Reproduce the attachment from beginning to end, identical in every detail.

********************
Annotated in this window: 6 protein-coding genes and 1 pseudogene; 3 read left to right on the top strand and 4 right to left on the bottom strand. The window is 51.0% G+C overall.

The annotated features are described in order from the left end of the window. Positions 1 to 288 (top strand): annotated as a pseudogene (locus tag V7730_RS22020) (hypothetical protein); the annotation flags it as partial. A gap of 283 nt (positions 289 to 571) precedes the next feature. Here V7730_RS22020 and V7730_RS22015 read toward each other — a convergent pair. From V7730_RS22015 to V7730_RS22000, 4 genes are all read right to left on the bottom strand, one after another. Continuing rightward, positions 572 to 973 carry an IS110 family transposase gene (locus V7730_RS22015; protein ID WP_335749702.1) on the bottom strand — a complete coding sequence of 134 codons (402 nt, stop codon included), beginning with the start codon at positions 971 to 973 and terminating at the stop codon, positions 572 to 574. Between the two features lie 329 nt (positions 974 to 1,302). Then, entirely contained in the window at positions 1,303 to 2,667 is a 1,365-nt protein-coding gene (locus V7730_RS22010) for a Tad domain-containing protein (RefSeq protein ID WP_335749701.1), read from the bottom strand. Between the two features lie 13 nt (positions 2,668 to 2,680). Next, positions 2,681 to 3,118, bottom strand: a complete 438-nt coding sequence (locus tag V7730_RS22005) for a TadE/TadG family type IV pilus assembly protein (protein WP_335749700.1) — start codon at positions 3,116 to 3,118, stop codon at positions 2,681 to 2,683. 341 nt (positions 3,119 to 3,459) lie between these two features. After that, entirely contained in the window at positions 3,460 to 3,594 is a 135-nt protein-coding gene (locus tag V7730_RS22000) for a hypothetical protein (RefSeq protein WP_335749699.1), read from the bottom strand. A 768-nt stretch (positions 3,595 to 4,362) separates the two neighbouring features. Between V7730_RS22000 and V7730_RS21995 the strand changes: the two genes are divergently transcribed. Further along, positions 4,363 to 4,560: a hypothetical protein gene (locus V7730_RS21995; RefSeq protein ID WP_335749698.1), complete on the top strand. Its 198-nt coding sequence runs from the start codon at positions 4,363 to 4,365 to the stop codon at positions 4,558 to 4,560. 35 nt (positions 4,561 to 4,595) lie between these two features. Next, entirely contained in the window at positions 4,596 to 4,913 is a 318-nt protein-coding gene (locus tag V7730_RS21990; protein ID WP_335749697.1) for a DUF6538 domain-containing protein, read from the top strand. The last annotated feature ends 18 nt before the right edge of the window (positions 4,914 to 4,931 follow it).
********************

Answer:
Annotated in this window: 6 protein-coding genes and 1 pseudogene; 3 read left to right on the top strand and 4 right to left on the bottom strand. The window is 51.0% G+C overall.

The annotated features are described in order from the left end of the window. Positions 1 to 288 (top strand): annotated as a pseudogene (locus tag V7730_RS22020) (hypothetical protein); the annotation flags it as partial. A gap of 283 nt (positions 289 to 571) precedes the next feature. Here V7730_RS22020 and V7730_RS22015 read toward each other — a convergent pair. From V7730_RS22015 to V7730_RS22000, 4 genes are all read right to left on the bottom strand, one after another. Continuing rightward, positions 572 to 973 carry an IS110 family transposase gene (locus V7730_RS22015; protein ID WP_335749702.1) on the bottom strand — a complete coding sequence of 134 codons (402 nt, stop codon included), beginning with the start codon at positions 971 to 973 and terminating at the stop codon, positions 572 to 574. Between the two features lie 329 nt (positions 974 to 1,302). Then, entirely contained in the window at positions 1,303 to 2,667 is a 1,365-nt protein-coding gene (locus V7730_RS22010) for a Tad domain-containing protein (RefSeq protein ID WP_335749701.1), read from the bottom strand. Between the two features lie 13 nt (positions 2,668 to 2,680). Next, positions 2,681 to 3,118, bottom strand: a complete 438-nt coding sequence (locus tag V7730_RS22005) for a TadE/TadG family type IV pilus assembly protein (protein WP_335749700.1) — start codon at positions 3,116 to 3,118, stop codon at positions 2,681 to 2,683. 341 nt (positions 3,119 to 3,459) lie between these two features. After that, entirely contained in the window at positions 3,460 to 3,594 is a 135-nt protein-coding gene (locus tag V7730_RS22000) for a hypothetical protein (RefSeq protein WP_335749699.1), read from the bottom strand. A 768-nt stretch (positions 3,595 to 4,362) separates the two neighbouring features. Between V7730_RS22000 and V7730_RS21995 the strand changes: the two genes are divergently transcribed. Further along, positions 4,363 to 4,560: a hypothetical protein gene (locus V7730_RS21995; RefSeq protein ID WP_335749698.1), complete on the top strand. Its 198-nt coding sequence runs from the start codon at positions 4,363 to 4,365 to the stop codon at positions 4,558 to 4,560. 35 nt (positions 4,561 to 4,595) lie between these two features. Next, entirely contained in the window at positions 4,596 to 4,913 is a 318-nt protein-coding gene (locus tag V7730_RS21990; protein ID WP_335749697.1) for a DUF6538 domain-containing protein, read from the top strand. The last annotated feature ends 18 nt before the right edge of the window (positions 4,914 to 4,931 follow it).